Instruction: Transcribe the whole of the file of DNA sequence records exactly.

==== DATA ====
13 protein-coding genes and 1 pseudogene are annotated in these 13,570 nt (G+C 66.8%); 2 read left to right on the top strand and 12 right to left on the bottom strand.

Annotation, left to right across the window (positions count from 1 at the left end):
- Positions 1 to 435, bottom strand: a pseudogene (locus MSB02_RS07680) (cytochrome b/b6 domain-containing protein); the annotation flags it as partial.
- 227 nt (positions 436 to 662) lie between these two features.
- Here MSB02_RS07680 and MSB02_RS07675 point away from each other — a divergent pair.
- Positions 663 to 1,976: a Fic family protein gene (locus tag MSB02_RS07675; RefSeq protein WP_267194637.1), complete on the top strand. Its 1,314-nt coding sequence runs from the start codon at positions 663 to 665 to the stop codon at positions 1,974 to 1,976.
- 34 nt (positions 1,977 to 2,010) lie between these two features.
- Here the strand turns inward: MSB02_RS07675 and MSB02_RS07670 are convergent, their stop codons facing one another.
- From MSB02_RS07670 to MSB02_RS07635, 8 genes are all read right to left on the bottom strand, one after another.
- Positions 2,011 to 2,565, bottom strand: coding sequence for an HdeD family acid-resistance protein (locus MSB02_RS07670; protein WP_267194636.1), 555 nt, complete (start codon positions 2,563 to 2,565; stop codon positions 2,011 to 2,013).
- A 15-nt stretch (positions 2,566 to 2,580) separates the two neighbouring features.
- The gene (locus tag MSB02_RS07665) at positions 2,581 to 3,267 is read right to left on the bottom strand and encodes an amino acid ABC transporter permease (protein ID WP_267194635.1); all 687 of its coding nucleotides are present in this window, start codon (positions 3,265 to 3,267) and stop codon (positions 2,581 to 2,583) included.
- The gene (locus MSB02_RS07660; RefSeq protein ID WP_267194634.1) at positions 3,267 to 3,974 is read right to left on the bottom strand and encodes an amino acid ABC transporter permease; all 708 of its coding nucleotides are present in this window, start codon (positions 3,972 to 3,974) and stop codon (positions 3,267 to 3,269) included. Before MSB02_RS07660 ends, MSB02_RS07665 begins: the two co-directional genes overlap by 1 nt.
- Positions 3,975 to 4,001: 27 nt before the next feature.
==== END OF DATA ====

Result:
13 protein-coding genes and 1 pseudogene are annotated in these 13,570 nt (G+C 66.8%); 2 read left to right on the top strand and 12 right to left on the bottom strand.

Annotation, left to right across the window (positions count from 1 at the left end):
- Positions 1 to 435, bottom strand: a pseudogene (locus MSB02_RS07680) (cytochrome b/b6 domain-containing protein); the annotation flags it as partial.
- 227 nt (positions 436 to 662) lie between these two features.
- Here MSB02_RS07680 and MSB02_RS07675 point away from each other — a divergent pair.
- Positions 663 to 1,976: a Fic family protein gene (locus tag MSB02_RS07675; RefSeq protein WP_267194637.1), complete on the top strand. Its 1,314-nt coding sequence runs from the start codon at positions 663 to 665 to the stop codon at positions 1,974 to 1,976.
- 34 nt (positions 1,977 to 2,010) lie between these two features.
- Here the strand turns inward: MSB02_RS07675 and MSB02_RS07670 are convergent, their stop codons facing one another.
- From MSB02_RS07670 to MSB02_RS07635, 8 genes are all read right to left on the bottom strand, one after another.
- Positions 2,011 to 2,565, bottom strand: coding sequence for an HdeD family acid-resistance protein (locus MSB02_RS07670; protein WP_267194636.1), 555 nt, complete (start codon positions 2,563 to 2,565; stop codon positions 2,011 to 2,013).
- A 15-nt stretch (positions 2,566 to 2,580) separates the two neighbouring features.
- The gene (locus tag MSB02_RS07665) at positions 2,581 to 3,267 is read right to left on the bottom strand and encodes an amino acid ABC transporter permease (protein ID WP_267194635.1); all 687 of its coding nucleotides are present in this window, start codon (positions 3,265 to 3,267) and stop codon (positions 2,581 to 2,583) included.
- The gene (locus MSB02_RS07660; RefSeq protein ID WP_267194634.1) at positions 3,267 to 3,974 is read right to left on the bottom strand and encodes an amino acid ABC transporter permease; all 708 of its coding nucleotides are present in this window, start codon (positions 3,972 to 3,974) and stop codon (positions 3,267 to 3,269) included. Before MSB02_RS07660 ends, MSB02_RS07665 begins: the two co-directional genes overlap by 1 nt.
- Positions 3,975 to 4,001: 27 nt before the next feature.